Chapter Sixteen: Control

The control function in management is the regulation of activities and behaviours within organisations, adjustment and conformity to specifications and objectives. There is a control feedback loop which recognises changes in planning and organising. The basic control principles are 1. Establish standards, 2. Measure performance, 3. Compare performance against standards and 4., Evaluate results and take necessary corrective action. Standards are targets of performance, performance measurement requires quantification, consensus on how the measurement takes place and interpretation of whether all necessary aspects are being measured. When evaluating, a positive gap (performance better than standards) suggests reinforcing action whereas a negative gap suggests corrective action.

The scope of control in an organisation includes the operational controls, the tactical controls and the strategic controls with increasing scope along the continuum. The degree of centralisation of control is a function of environmental stability; stable environments are highly centralised, turbulent environments are highly decentralised. Approaches to strategic control can expand this function to another dimension to include the ability to specify and measure against objectives. Thus a matrix environmental turbulence and measurement ability low:easy (strategic control system valuable), low:difficult (strategic control track progress rather than motivation), high:easy (valuable, but loose), high:difficult (strategic control problematic).

Tactical control is the regulation of day-to-day functions of an organisation and its major units. They are of limited time compared to strategic controls, they are specific rather than general, comparison are made within rather than between organisations, and the focus is the implementation of strategy rather than its determination.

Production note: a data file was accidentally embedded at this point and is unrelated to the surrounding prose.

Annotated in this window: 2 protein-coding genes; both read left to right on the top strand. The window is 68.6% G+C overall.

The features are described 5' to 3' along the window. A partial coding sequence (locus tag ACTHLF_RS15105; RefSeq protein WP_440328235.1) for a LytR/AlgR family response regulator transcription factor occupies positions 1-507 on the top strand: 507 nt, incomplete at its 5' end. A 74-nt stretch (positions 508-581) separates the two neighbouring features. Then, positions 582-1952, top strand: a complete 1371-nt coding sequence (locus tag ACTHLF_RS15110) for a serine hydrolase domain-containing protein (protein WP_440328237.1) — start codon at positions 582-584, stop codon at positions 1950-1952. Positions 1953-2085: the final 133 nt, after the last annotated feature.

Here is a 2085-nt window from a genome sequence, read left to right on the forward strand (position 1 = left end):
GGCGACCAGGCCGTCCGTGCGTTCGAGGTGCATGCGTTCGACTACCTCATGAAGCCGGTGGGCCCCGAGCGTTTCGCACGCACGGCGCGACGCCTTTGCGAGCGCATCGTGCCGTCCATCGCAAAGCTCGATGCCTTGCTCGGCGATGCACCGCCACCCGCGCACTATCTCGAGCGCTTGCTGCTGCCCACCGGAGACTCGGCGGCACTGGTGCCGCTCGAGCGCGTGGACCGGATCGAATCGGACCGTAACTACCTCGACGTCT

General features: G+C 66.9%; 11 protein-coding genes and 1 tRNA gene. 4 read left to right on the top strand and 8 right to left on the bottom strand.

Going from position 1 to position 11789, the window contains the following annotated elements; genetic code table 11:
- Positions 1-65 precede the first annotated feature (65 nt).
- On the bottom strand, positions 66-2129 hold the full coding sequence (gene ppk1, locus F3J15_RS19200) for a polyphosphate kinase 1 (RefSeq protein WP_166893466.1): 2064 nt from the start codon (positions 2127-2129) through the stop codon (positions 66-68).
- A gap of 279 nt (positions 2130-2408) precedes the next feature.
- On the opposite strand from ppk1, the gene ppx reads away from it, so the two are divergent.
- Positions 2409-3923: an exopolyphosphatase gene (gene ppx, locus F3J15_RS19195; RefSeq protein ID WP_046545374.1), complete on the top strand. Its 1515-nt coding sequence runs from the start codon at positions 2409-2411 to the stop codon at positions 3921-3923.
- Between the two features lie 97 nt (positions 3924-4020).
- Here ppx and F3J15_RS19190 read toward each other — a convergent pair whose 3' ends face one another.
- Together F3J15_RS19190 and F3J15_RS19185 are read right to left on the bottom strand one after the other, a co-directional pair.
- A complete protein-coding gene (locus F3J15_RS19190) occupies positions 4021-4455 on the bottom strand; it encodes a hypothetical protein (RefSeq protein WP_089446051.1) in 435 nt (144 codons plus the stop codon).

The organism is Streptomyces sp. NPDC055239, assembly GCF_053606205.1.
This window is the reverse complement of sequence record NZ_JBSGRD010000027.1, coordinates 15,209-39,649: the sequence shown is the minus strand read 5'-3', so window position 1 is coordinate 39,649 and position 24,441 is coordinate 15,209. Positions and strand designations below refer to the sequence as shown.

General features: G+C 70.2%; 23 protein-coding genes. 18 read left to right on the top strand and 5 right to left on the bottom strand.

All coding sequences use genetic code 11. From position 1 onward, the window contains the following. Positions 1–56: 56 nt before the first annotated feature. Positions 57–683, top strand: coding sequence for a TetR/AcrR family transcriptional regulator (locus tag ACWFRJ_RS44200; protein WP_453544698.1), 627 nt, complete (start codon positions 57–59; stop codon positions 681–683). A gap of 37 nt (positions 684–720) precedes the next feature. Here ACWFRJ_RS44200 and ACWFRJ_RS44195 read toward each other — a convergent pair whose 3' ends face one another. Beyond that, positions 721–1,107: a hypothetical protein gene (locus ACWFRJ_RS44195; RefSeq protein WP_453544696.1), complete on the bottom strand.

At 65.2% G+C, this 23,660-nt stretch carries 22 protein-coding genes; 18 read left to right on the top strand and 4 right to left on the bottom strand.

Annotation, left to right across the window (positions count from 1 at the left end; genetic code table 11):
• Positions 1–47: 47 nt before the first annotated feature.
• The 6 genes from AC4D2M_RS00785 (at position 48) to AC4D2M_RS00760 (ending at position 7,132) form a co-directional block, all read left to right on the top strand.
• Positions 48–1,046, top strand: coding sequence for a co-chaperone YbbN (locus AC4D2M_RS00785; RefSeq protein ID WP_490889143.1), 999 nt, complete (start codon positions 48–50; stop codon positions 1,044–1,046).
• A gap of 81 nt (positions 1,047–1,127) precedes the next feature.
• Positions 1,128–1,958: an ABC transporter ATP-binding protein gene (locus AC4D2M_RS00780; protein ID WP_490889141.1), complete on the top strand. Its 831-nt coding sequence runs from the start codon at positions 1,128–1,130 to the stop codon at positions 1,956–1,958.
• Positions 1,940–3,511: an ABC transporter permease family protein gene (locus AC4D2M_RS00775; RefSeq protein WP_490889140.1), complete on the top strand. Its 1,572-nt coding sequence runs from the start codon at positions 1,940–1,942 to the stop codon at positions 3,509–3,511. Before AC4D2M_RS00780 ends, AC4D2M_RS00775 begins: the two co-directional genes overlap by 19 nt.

Financial controls include profitability (ratio of cost to benefits) Return on Investment (net income divided by total assets invested), liquidity (how well it can meet short-term cash requirements), leverage (ratio of debt to total assets [er, no, it's ratio of debt to equity]), efficiency (ratio of sales to total cost of inventory). The break-even point is the amount of a product that must be sold to cover a firm's fixed and variable costs. Budgetary controls are a type of tactical control based on responsibility for meeting financial targets and evaluating how well those target are met. Supervisory control structures are a tactical control based on reporting levels. Human resource policies and procudures are a tactical control based on the overall approach to using human resources. Bureaucratic control is a tactical control that stresses adherence to rules and regulations and is imposed by others. Commitment (clan) control is a tactical control that emphases consensus and shared responsibility.

Operational control regulates the activities and methods an organisation uses to produce goods and services. Precontrol focuses on the quantity, quality and characteristics of the inputs. Concurrent control evaluates the conversion of inputs to outputs while it is happening. Post-control checks quality after production or service outputs.

The factors in control effectiveness include the focus of control. One approach is the balanced scorecard; that reviews the financial perspective, the customer perspective, the internal business perspective and the innovation and learning perspective. Another factor is the amount of control, specifically the right amount. The quality of information collected by controls, refers to the usefulness, accuracy, timeliness and objectivity. Others include the flexibility of controls, favourable cost-benefit ratios and the source of control.